Almost 50,000 cars previously serviced as part of the nationwide recall of Takata airbags have been recalled again, after replacement airbags were installed incorrectly.
Toyota Australia issued a recall of 48,000 Corolla and Rukus models in March, after issues with replacement airbags fitted on the passenger side.
A spokeswoman for Toyota said some replacement airbags may not properly inflate in the event of an accident, increasing the risk of an injury.
“There is a possibility that in some vehicles, the replacement inflator was installed incorrectly. This results in insufficient sealing of the inflator to the airbag assembly,” the spokeswoman said.
“In the event of an accident, gases could leak from the inflator and the passenger front airbag may not properly inflate as designed during deployment, increasing the risk of injury.”
It is not known how many vehicles have been affected by the second recall.
The spokeswoman told Fairfax Media that dealerships were currently contacting owners to rectify the situation.
Corolla and Rukus models manufactured between March 2007 and December 2012 are affected by the second recall.
More than 1200 Rukus models have been re-recalled, while 19,000 Corolla sedans and 27,000 Corolla hatchbacks were also affected.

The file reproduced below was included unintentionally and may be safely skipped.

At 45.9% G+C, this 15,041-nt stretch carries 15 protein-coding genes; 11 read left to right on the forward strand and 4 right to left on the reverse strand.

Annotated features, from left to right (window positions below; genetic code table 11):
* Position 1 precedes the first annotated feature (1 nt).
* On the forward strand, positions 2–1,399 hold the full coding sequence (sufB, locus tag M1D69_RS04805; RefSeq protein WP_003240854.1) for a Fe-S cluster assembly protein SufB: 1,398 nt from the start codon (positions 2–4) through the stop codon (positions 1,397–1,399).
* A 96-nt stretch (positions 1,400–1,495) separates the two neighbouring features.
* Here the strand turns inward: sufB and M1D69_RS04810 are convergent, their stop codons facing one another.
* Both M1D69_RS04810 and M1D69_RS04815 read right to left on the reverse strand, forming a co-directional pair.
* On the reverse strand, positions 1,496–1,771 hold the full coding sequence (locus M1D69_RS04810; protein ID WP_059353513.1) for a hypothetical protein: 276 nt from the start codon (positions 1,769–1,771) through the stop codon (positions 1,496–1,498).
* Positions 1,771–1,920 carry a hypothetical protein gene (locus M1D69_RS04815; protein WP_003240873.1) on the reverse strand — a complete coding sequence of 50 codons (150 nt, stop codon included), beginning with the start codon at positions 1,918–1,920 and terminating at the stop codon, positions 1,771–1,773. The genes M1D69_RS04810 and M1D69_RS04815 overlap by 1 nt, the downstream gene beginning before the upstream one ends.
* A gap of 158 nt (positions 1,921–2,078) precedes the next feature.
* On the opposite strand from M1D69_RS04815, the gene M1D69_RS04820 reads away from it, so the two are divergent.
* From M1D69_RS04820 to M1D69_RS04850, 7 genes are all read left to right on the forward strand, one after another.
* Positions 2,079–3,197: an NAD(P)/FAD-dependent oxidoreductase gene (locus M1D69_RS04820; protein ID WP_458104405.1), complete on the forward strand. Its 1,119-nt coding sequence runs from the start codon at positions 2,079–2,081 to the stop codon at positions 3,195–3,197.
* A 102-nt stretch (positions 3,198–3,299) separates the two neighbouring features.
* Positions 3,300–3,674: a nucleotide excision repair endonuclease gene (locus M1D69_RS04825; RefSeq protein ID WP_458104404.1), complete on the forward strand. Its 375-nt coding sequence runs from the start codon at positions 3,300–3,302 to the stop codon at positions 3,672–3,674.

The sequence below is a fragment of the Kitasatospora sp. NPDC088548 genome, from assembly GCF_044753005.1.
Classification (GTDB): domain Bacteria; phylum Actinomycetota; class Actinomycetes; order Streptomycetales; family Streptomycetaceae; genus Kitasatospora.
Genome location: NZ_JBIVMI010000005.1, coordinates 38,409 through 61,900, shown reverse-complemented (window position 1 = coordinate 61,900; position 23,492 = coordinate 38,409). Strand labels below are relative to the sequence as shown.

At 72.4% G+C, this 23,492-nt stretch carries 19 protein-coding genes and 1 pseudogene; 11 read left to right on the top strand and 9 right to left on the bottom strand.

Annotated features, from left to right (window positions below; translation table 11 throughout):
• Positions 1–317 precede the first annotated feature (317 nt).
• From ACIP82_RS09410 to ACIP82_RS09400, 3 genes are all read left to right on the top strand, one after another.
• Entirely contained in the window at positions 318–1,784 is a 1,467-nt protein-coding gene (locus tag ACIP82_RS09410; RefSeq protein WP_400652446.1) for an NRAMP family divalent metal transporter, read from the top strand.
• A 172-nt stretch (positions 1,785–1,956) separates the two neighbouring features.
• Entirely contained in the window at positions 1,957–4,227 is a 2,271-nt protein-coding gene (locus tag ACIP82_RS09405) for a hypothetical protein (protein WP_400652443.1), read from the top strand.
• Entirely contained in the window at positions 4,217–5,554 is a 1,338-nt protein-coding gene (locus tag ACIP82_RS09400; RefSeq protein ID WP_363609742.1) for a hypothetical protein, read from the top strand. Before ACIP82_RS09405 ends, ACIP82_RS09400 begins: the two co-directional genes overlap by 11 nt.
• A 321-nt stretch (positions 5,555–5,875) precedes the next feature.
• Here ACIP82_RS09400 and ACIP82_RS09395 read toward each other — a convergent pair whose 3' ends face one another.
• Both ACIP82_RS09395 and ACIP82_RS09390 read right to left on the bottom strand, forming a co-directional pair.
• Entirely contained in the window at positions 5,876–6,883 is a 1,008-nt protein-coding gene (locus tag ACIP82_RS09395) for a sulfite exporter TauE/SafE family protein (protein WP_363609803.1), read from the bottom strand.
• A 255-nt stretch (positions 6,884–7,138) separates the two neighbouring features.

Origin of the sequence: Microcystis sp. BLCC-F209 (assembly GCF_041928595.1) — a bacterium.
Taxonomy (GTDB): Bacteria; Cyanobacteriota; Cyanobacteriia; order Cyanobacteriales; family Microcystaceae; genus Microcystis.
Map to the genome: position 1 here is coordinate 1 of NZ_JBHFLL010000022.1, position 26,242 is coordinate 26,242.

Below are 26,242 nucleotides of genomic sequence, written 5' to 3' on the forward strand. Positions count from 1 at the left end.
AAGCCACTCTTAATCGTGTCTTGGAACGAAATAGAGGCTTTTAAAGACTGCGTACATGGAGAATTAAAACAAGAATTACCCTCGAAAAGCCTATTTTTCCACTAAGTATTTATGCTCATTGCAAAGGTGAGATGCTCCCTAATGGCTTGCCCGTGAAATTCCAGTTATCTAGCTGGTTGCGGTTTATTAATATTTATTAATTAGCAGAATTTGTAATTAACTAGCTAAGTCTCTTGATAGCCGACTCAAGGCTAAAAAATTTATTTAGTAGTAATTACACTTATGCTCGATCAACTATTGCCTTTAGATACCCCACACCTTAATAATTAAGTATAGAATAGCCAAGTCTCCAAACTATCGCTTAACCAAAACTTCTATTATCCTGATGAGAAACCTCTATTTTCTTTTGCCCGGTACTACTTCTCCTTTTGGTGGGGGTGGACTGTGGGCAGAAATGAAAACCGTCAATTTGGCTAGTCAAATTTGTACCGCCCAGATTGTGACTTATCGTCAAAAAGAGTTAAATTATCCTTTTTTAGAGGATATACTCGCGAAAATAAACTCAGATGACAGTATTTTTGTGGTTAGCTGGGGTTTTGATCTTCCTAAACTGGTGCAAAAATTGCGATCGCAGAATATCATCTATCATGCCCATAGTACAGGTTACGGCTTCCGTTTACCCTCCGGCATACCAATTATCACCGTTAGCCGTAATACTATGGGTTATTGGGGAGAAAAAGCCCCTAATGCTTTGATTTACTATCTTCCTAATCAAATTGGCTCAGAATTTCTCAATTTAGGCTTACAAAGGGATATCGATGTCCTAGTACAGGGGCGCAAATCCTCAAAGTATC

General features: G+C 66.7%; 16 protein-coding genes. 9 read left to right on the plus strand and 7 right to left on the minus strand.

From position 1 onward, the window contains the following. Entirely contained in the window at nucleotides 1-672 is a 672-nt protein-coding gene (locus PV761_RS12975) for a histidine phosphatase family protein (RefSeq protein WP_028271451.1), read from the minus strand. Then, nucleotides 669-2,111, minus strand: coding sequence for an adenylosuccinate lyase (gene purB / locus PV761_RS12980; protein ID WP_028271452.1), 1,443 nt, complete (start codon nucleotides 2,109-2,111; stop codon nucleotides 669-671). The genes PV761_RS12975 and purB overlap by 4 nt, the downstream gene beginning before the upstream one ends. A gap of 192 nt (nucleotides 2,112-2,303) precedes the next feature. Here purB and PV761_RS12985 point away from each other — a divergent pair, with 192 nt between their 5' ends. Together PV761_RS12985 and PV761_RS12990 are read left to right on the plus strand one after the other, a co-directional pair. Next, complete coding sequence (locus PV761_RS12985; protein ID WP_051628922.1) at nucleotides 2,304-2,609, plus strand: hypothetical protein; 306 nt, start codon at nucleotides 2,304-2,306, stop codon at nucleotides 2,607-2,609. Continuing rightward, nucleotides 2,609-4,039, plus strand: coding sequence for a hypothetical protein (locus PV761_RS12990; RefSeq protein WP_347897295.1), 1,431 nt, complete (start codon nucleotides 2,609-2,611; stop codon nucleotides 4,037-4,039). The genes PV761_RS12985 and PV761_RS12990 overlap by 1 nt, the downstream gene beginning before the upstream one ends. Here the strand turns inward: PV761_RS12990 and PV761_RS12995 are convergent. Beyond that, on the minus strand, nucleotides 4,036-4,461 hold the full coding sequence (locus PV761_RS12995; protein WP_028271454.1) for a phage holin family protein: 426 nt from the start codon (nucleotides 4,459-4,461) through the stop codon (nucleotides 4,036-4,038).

“This [second recall] is not technically part of the [wider] Takata recall, but all were affected by the Takata airbags,” the spokeswoman said.
The new recall comes after the federal government announced earlier this year a mandatory recall of 2.3 million vehicles that were fitted with Takata airbags.
At the time, Assistant Minister to the Treasurer, Michael Sukkar, said the recall was the “largest and most significant recall in the nation’s history”.
The mandatory recall affected manufacturers such as Toyota, as well as Honda, Nissan and Mazda.
It’s estimated 1.7 million vehicles had already had airbags replaced as part of various voluntary recalls.
ACT Consumer Affairs and Road Safety Minister Shane Rattenbury said drivers should check if their vehicle was affected by the mandatory recall, with many hitting the roads over the Easter long weekend.
“Airbags are not something we often think about until they get deployed in a crash,” he said.
“Unfortunately in the case of a vehicle fitted with faulty Takata airbags, the outcomes of a crash can be catastrophic.”